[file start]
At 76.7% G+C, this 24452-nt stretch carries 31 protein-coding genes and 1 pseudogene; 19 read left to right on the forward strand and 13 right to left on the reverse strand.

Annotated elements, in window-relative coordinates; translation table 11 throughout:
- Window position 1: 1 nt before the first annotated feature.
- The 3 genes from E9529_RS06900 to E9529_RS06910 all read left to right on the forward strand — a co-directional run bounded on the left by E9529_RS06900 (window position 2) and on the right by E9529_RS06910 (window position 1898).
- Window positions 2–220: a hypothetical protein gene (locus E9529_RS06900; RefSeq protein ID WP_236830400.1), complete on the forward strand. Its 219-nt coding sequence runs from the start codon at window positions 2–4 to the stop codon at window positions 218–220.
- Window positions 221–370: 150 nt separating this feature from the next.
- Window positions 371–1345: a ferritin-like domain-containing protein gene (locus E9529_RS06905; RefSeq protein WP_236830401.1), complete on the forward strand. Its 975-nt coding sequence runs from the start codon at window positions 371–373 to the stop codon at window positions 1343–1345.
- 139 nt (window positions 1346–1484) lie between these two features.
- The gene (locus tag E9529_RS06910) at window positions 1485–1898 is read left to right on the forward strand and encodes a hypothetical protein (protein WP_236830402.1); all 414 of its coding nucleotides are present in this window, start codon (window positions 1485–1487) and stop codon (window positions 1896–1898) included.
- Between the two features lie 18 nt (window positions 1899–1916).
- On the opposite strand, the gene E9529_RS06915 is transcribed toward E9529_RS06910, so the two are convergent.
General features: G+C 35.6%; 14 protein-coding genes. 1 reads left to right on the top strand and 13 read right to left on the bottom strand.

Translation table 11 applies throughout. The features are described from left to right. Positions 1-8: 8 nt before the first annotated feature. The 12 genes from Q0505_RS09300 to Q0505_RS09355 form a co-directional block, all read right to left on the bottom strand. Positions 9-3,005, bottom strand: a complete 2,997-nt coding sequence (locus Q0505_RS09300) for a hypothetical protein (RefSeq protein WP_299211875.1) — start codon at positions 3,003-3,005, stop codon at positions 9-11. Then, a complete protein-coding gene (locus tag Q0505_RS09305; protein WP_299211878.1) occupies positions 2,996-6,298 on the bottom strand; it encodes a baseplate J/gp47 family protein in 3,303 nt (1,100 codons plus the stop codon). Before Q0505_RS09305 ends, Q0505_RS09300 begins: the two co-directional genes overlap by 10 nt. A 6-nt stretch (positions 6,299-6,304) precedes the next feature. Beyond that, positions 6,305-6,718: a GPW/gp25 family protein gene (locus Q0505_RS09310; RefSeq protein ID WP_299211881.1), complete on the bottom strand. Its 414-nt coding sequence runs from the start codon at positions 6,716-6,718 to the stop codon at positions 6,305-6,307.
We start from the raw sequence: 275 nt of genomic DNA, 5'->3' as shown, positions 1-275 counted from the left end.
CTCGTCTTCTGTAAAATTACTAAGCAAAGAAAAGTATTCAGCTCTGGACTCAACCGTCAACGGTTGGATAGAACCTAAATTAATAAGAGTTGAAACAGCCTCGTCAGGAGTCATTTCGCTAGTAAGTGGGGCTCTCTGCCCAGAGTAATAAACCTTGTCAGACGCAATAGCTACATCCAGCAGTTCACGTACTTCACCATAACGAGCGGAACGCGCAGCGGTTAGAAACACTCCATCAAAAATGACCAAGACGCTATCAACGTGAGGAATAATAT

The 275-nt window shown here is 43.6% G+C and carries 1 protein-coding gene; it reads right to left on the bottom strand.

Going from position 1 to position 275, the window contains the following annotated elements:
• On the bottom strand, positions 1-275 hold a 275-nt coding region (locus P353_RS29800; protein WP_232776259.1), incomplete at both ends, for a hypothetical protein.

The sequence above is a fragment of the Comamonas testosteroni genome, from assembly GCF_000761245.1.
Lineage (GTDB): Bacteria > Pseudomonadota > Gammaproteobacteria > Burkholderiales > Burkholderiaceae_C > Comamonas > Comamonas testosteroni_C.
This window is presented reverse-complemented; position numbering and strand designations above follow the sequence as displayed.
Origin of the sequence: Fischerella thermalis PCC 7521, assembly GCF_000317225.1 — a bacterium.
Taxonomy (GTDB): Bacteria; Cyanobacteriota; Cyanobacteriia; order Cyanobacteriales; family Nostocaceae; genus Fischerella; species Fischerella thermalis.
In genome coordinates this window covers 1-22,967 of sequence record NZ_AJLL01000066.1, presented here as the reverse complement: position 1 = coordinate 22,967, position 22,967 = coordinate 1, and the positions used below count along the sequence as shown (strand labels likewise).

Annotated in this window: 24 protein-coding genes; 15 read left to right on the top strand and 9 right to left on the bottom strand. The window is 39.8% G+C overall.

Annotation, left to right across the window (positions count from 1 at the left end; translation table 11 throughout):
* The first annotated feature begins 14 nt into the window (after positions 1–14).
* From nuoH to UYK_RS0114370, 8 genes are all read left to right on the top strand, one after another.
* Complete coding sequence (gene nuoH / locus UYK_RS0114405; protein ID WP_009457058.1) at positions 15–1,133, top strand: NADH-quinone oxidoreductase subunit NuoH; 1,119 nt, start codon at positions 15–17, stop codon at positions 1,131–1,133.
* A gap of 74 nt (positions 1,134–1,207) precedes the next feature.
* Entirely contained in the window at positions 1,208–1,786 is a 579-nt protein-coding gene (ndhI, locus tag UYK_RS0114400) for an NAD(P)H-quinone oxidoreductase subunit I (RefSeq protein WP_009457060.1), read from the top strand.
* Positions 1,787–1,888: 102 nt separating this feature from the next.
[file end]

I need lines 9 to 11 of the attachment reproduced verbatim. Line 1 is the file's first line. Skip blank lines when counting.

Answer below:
- The gene (locus tag E9529_RS06910) at window positions 1485–1898 is read left to right on the forward strand and encodes a hypothetical protein (protein WP_236830402.1); all 414 of its coding nucleotides are present in this window, start codon (window positions 1485–1487) and stop codon (window positions 1896–1898) included.
- Between the two features lie 18 nt (window positions 1899–1916).
- On the opposite strand, the gene E9529_RS06915 is transcribed toward E9529_RS06910, so the two are convergent.